How to Fix Over-Writing

In the thirty years or so that I’ve written for publication, I’ve learned to write a decent phrase. But often, I try to cram too many of them into the same sentence. Over-writing reduces effectiveness.

Writing Tip for Today: Let’s examine some ways to avoid over-writing:


When writers stuff their prose with too many descriptors—modifiers, similes or metaphors—the result can be chaos on the page. Readers struggle to discern what’s important. With too many ways to make prose understandable, readers may give up altogether.

When you draft (create), it’s fine to put down every thought, phrase and comparison. Just remember that you’ll need to cull your work in revision. Writers who try to write and edit simultaneously are either highly skilled or (many times) stumped. For most writers, the two phases need to be kept separated by at least a day. That way, you gain a bit more objectivity, which helps you revise the way a reader needs to see your work.

Remember, you are your readers’ manager. By carefully choosing descriptors and illustrations of your point, you guide readers to pay attention to one thing and not another. You’re subtly showing readers what to remember, where to draw a conclusion and how to interpret the passage you’ve written.

Pick the Best One

I’ll never forget the day a mentor of mine told me to “pick the best one.” I’d overwritten a paragraph and the images, in descriptors of simile and metaphor, weren’t doing what I’d intended. Instead of stressing a point, I had muddied the waters. With too many similes or metaphors, readers struggle to identify the one image they can take with them.

Over-writing tends to take your scene or paragraph to places you didn’t want to go. Instead of narrating in a clear voice, your work turns into a cacophony of yelling reporters. Reporters compete to get a person to respond to their topic or question, but many times all anyone hears is a noisy crowd. You don’t want your words to out-scream each other.

Draft all the possible ways to illustrate your point, to call attention to an element of the work. Let the piece or scene sit for at least a day. Then, revise by choosing the strongest of all the stuff you threw in. Read the work aloud using different phrases and determine which gives you the most emotional bang for your buck.

Choose carefully the modifiers, metaphors and similes you want to use. Pick the best one.

Switch Hit

Prose that overuses simile or metaphor becomes predictable and therefore, numbing. Take a look at your use of these literary devices and try to vary your use of them. Be careful with devices such as onomatopoeia (successive words starting with the same letter), and use trendy or slang words sparingly (they’ll seem dated quickly).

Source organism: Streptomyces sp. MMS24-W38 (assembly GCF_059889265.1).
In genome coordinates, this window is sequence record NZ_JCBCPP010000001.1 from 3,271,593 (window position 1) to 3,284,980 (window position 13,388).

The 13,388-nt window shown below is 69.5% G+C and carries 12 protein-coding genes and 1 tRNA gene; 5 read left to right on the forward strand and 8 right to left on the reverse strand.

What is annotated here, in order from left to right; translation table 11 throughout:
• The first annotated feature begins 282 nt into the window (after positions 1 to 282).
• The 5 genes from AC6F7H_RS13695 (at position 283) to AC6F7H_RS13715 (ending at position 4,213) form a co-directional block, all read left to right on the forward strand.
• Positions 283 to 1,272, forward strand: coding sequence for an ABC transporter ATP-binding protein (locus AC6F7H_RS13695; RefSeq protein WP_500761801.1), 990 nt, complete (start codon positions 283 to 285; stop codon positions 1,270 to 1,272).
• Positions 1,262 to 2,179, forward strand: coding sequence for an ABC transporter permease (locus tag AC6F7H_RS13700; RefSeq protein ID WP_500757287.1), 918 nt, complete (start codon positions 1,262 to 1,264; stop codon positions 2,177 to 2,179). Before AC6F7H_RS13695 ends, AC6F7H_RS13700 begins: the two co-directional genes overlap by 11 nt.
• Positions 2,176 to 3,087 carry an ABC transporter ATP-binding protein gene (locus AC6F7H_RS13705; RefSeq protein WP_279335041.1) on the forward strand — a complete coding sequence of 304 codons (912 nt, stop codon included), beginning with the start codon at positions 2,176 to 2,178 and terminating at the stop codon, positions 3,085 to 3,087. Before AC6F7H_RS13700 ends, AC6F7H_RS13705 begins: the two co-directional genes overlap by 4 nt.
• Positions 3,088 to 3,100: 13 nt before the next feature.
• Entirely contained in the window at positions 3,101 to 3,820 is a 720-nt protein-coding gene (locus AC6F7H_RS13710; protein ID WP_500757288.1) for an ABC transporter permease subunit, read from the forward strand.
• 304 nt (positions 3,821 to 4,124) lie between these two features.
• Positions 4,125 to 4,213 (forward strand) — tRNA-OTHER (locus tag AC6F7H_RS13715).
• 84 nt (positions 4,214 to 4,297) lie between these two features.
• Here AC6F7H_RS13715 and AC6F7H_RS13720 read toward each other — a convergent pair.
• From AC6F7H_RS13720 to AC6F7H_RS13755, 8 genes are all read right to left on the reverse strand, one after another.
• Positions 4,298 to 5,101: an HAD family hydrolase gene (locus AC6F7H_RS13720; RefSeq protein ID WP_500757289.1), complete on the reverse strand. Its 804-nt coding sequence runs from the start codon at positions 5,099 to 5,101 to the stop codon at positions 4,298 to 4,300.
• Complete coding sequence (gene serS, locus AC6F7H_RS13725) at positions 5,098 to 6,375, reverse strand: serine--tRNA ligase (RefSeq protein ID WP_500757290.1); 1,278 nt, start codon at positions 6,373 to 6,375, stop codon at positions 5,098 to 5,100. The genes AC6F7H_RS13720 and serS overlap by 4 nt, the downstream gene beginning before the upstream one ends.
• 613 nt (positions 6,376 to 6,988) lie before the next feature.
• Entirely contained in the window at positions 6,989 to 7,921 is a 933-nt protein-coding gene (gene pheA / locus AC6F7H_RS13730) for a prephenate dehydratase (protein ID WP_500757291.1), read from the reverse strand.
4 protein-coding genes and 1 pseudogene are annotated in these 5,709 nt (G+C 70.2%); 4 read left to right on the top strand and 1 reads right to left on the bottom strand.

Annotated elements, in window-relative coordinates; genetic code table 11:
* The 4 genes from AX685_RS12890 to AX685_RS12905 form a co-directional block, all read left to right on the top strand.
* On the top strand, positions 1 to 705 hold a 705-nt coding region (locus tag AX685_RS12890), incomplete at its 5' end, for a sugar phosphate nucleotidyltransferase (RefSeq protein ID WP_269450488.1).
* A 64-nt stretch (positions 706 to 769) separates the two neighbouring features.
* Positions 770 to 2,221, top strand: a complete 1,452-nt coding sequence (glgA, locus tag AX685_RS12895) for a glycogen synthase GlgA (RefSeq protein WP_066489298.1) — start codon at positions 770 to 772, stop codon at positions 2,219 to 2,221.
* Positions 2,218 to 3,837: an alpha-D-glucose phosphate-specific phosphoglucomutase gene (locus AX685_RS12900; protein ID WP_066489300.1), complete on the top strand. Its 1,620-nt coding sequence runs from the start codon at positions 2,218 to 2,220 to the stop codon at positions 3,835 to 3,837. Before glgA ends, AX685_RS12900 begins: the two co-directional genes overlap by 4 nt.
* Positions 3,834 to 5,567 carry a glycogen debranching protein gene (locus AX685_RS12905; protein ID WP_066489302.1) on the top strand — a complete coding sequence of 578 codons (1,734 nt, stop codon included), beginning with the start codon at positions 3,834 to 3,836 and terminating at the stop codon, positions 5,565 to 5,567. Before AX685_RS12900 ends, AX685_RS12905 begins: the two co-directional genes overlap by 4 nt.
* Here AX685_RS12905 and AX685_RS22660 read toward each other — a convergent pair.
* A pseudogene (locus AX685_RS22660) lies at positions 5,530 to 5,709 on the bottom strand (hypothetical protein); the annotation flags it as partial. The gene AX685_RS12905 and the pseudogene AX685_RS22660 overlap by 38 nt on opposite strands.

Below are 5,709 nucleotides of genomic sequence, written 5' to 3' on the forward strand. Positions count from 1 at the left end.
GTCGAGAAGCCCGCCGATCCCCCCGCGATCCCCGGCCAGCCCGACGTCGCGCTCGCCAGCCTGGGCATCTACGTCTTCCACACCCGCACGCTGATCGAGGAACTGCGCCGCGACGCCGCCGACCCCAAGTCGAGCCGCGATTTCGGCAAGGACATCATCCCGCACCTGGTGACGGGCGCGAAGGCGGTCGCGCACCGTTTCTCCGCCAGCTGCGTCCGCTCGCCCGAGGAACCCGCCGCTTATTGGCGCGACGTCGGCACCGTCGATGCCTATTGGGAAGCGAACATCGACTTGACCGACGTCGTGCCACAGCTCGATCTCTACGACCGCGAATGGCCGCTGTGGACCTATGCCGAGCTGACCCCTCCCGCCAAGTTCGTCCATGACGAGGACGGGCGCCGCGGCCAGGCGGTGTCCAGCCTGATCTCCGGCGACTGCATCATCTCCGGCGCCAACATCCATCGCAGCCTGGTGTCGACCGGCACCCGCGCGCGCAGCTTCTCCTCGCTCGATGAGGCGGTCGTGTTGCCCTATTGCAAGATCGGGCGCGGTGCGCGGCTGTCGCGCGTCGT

Evaluate your use of modifiers. Writers are taught that adverbs (ly words) are not our friends, but we should also be on the lookout for patterns such as continual use of double adjectives, qualitative general words such as big, small or tiny or even instances where too-specific illustrations (he moved one point five inches to the left) might stop readers. Better to compare items with known quantities that readers can instantly picture (his hands were the size of a toddler’s).

When you over-write, you give your readers too many choices. With too many decisions to make, readers become exhausted. Remember, less is more. As your readers’ manager, you want to orchestrate a reading experience that’s full of surprises, but not the over-writing kind.

Take a look at your work-in-progress? Do you spot any over-writing? Revise, revise, revise.

About Linda S. Clare

I'm an author, speaker, writing coach and mentor. I teach both fiction and nonfiction writing at Lane Community College and in the doctoral program as expert writing advisor for George Fox University. I love helping writers improve their craft and I'm both an avid reader and writer of stories about those with wounded hearts.

6 comments on “How to Fix Over-Writing

  1. Lovely Linda Clare. For some reason I loved reading your words. Am dyslexic. Nothing but “Ds” in college this subject, but I fell in love with your phrasing and flow. I also learned why I write the way I do. I wish you lived next door. Revise, revise, revise.

    • Hi Michael,
      Thanks for your kind words. I just write ’em like I see ’em. Thanks for reading my work and
      Keep Writing!

  2. Well said, Linda! I try to communicate this to other writers, but you explained it so perfectly! I’m
    sharing this with my critique group now.

    • Oh Mel you are so generous. I try to help. I’m happy to hear that you’re shepherding other writers.
      Good on ya!
      Much Love,

  3. I enjoy reading your posts and have learned so much. Thank you! We all like the cat pictures too even though Gizmo says there aren’t nearly enough of him.

    • Robin,
      Thanks so much for your encouragement. My hubby is in the hospital after a car accident so no Tips this week. I hope to be back soon. He hopes to make a full recovery.
      Keep Writing!

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